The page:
Hidden away at the back of Conviva’s Q3 State of Streaming report is a damning set of figures for the publishing sector. Versus video aggregators in the US, publishers have 65% more video start failures and a 72% higher occurrence of buffering issues, all-in-all equating to 79% more minutes viewed for aggregators over publishers. It’s no wonder there are an abundance of technology vendors on the market profiting from the limitations of publishers – yet Conviva fails to identify any specific technical flaws holding publishers back. Underinvestment in fundamental streaming technologies is the most clear-cut answer.
But is the gap between aggregators and publishers really so surprising? When we consider that many tier 1 telcos are content aggregators, such as T-Mobile US and Reliance Jio in India, it looks unfair to compare their substantial scale and technical resources to that of basic publishers.
In addition, Conviva finds, US aggregators deliver a 16% better picture quality (although it’s unclear how this is measured) and also experience an 11% faster video start time over publishers.
Even Amazon is positioning Channels to cement its position as an aggregator rather than cut price distributor, with the added value lying in the convenience of being able to access the content from one place rather than saving money.
Conviva describes this rise of aggregation as a “bright bundled future” and that is certainly the case from the streaming perspective. Yet we can’t help but fear the new era of content aggregation is evocative of the bulky cable TV packages laden with excessive channels that the industry is moving so rapidly away from.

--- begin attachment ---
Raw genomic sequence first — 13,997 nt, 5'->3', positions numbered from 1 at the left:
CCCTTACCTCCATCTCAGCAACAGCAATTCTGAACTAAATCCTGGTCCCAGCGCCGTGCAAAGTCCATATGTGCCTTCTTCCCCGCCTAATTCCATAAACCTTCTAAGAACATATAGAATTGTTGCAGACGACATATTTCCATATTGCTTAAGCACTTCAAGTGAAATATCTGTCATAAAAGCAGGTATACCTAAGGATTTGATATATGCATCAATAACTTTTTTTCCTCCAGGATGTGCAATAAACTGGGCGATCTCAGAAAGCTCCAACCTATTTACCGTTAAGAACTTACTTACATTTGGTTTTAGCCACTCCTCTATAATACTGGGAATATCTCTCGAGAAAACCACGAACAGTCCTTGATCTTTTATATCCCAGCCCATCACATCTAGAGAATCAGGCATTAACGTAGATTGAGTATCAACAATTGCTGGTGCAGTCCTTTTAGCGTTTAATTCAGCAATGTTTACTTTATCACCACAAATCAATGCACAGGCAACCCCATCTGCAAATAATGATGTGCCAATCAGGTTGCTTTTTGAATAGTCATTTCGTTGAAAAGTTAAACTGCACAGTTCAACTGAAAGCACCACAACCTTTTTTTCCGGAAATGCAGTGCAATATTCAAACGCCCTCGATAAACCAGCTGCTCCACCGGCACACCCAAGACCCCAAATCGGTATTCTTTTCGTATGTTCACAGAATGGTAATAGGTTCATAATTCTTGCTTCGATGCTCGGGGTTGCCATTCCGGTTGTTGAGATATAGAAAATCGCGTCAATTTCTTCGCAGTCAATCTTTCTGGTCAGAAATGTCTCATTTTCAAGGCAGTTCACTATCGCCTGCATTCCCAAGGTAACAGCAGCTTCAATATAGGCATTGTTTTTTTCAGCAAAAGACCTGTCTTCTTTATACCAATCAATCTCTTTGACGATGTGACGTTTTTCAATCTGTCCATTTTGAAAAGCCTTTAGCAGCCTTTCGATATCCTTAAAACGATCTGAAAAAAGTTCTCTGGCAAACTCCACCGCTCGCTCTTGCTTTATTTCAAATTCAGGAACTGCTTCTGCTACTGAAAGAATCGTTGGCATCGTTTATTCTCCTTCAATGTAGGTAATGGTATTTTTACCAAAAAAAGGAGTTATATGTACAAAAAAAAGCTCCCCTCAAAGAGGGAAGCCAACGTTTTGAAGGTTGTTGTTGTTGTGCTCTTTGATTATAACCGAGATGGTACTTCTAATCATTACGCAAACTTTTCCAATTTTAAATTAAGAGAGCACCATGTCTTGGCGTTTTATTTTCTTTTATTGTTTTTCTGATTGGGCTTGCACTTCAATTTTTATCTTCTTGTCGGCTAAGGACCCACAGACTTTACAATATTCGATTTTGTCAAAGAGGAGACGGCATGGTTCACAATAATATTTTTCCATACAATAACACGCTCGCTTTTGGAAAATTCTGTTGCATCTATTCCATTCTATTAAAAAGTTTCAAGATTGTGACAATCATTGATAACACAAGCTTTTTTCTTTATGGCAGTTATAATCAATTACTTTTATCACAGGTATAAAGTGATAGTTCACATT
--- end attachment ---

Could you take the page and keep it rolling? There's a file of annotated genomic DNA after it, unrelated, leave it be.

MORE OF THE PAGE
But being an OTT aggregator aficionado is easier said than done. There is a war waging with content owners pulling back their most treasured assets inside their own OTT services. For example, Amazon Channels does not allow subscribers to view Netflix or ESPN, and the same will almost certainly apply to Disney+, NBCUniversal’s Peacock and HBO Max. The freshly launched Apple TV+ is positioned as an aggregator, although Amazon certainly trumps Apple TV+ for original content, at least for now.
Elsewhere in Conviva’s Q3 State of Streaming report is good news across the board for the industry, in particular for connected TVs – coming out on top in Q3 with 56% share of all viewing hours, compared to a 22% share for mobile and just 13% share for PC. Amazon Fire TV tallied the largest year-over-year growth in viewing, up 78% to edge closer to Roku and claim second place with 20% share of connected TV viewing. Apple TV and Xbox each saw 30% growth and maintained a 9% share of viewing hours for connected TV.
Conviva credits Roku for contributing heavily to the quality improvement gains across the connected TV sector. Roku delivered the lowest rate of video start failures at 0.18% on average, down 52% year on year, as well as boasting the only connected TV device to improve in start time, coming in 13% faster than in last year’s third quarter.
There are a few caveats though. The quality of streamed advertisements remains a critical issue, as Conviva recorded an alarming 39.6% streaming ad failure rate in Q3, which is comprised of ad start failures at 35.7% and exits before ad start at 3.9%. In addition, ads were plagued by delays including long start times and buffering.
But in spite of this high failure rate, connected TVs thrived in terms of ad viewing. In Q3, viewers saw more than twice as many ads on connected TV (46 ads on average per application) than on PC or mobile devices. Mobile exposed viewers to 22 ads per application while PC viewers saw the least at 19. Overall, viewers saw an average of 31 ads per streaming application.
As for picture quality, this improved across the board with the exception of TVs with picture quality 1% worse off than a year earlier.
Another interesting finding saw live and video on demand nearly equal in global quality. VoD outperformed with less failures and better picture quality with 12% less video start failures and 1% better picture quality in Q3. But live bested VoD in buffering and start times, delivering 3% less buffering and 34% faster start times. In addition, live content drove longer viewing sessions, with minutes viewed per play 48% higher than VoD in Q3.